As the 16th Habanos Festival draws near, a trip to the tobacco-growing region of the western Cuban province of Pinar del Río is a must: these fields are a very special attraction, and not just for cigar lovers, but also for any traveler who is interested in this country’s history and culture. And every year, participants in the Habanos Festival— some 1,000 people from 80 countries—tour these tobacco fields and chat with growers. This year, the festival is dedicated to the Cuban cigar brands Hoyo de Monterrey, Partagás, Montecristo and Trinidad.
By Masiel Fernández Bolaños / Photos by José Tito Meriño and Garal
With the imprint of colonial times that pervades every one of its buildings and its high degree of preservation, this city might seem frozen in time. However, Trinidad, located in the heart of Cuba, enchants every visitor with its intoxicating spirit, a mixture of the enigmatic past and a captivating freshness after 500 years of existence.
“Until you climb the stairs at No. 209 Habana street, you have no idea that what you’ll find behind those doors is a treasure, crafted with the refinement of one who has an eye for the slightest detail,” said a tourist about his stay at this hostel. “The Hostal Casa Habana provides its customers with a modern environment, without losing either simplicity or elegance.”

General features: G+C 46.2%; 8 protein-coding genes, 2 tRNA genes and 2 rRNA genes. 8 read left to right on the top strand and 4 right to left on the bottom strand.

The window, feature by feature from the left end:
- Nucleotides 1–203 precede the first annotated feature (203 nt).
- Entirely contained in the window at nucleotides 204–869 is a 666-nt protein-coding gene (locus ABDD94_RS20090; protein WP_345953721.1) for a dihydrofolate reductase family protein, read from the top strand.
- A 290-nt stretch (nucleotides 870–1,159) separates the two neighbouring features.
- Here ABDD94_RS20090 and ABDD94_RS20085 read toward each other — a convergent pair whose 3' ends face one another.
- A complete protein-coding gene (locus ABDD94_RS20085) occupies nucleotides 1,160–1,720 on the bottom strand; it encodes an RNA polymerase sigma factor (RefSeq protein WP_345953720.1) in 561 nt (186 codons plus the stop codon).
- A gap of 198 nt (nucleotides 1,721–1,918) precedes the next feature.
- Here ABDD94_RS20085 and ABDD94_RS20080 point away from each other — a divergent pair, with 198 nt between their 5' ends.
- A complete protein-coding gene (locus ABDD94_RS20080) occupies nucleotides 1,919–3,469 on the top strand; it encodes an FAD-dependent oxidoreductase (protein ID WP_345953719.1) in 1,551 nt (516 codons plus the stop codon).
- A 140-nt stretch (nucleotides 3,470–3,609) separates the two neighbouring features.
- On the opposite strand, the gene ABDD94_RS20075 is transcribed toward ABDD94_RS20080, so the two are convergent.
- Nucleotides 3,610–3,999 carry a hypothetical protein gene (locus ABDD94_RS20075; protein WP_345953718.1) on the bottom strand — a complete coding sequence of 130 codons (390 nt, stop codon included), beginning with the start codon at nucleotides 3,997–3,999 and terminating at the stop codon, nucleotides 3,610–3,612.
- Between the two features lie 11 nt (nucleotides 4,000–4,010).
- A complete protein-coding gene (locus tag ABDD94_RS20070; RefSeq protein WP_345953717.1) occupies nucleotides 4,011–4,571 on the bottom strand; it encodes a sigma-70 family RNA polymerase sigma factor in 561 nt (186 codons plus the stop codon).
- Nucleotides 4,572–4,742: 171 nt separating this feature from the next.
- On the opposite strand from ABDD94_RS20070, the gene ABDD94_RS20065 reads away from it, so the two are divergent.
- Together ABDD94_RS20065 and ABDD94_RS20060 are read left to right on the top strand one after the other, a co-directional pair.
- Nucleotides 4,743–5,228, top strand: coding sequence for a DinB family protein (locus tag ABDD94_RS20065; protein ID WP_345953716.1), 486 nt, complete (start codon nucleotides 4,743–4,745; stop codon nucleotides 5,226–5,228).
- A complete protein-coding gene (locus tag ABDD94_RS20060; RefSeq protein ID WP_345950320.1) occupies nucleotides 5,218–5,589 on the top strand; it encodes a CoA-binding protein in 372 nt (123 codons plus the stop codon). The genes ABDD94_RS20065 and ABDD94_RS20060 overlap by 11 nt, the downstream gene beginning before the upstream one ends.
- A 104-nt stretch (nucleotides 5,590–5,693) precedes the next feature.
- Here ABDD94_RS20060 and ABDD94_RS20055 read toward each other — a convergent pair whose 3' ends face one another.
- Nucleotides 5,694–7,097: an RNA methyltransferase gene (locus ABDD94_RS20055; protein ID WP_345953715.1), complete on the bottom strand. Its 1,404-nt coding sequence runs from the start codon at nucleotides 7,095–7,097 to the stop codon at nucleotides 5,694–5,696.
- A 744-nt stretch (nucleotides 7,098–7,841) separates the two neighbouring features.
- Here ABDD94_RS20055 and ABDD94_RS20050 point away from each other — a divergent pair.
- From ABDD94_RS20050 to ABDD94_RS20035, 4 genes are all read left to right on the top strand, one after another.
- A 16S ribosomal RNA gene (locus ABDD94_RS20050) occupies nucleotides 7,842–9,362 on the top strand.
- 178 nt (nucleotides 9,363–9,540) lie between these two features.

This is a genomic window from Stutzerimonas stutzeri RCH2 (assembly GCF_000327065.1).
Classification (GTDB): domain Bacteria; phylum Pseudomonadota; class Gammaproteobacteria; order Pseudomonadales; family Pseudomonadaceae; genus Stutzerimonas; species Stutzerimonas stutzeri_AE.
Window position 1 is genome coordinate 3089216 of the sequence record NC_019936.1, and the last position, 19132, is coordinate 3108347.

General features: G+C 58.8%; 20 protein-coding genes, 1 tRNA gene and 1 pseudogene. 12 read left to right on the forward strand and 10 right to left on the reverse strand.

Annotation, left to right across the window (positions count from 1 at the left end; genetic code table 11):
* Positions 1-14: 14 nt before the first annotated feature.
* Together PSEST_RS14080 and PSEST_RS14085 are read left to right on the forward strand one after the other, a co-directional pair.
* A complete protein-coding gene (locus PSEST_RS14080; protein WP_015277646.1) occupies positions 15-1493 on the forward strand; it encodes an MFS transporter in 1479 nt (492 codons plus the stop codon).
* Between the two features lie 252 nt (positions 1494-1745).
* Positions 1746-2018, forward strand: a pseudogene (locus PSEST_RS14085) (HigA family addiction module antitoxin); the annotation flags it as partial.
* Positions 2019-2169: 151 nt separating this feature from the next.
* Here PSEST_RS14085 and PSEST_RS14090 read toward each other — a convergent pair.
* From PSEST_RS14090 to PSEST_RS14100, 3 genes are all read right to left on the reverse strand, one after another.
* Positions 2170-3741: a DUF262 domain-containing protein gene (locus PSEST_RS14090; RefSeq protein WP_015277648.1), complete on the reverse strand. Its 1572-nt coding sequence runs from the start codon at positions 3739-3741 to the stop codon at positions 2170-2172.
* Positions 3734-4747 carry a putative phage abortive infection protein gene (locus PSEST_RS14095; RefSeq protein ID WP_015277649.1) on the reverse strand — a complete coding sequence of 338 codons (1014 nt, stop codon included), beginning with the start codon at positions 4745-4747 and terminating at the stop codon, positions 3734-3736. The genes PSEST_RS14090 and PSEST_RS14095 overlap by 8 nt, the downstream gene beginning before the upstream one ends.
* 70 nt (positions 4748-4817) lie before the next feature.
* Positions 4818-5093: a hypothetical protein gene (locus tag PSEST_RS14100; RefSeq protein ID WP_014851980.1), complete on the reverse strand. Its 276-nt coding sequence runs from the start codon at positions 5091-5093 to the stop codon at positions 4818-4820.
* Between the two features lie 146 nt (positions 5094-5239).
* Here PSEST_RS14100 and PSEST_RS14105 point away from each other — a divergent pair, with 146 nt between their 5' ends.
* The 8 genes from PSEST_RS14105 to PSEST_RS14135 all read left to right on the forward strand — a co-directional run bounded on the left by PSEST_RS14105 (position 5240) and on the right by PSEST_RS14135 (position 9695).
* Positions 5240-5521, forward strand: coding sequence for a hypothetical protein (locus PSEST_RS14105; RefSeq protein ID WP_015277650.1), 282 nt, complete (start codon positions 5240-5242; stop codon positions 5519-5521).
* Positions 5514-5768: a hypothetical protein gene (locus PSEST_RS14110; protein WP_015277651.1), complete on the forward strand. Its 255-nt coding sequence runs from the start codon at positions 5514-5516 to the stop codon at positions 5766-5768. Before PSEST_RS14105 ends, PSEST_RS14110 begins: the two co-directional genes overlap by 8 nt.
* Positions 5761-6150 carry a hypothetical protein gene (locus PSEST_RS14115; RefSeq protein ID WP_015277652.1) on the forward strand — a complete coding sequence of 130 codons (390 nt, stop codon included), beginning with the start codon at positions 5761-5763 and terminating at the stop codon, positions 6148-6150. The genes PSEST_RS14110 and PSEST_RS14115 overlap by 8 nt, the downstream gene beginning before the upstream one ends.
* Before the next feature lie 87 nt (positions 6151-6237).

Five hundred years after its founding, the eastern Cuban city of Bayamo bears the pride of an entire nation. Never before has the history of a small city carried so much weight in determining a country’s destiny, or merited so many names, earned with a long history of glorious and heroic events.
American swimmer Diana Nyad crossed open water by swimming the 166 miles between Havana of Florida without using a cage to protect her from sharks. On this occasion, Diana used a swimsuit to protect against jellyfish stings on previous occasions forced her to abort their dream.
Anyone interested in learning Spanish now has a new option for reaching that goal: in the south-central Cuban city of Cienfuegos, a program has been designed by the Cultural Paradiso tourism company, part of the ARTex, S.A. business group’s provincial office, with the collaborationo of the Canadian company Rondeau.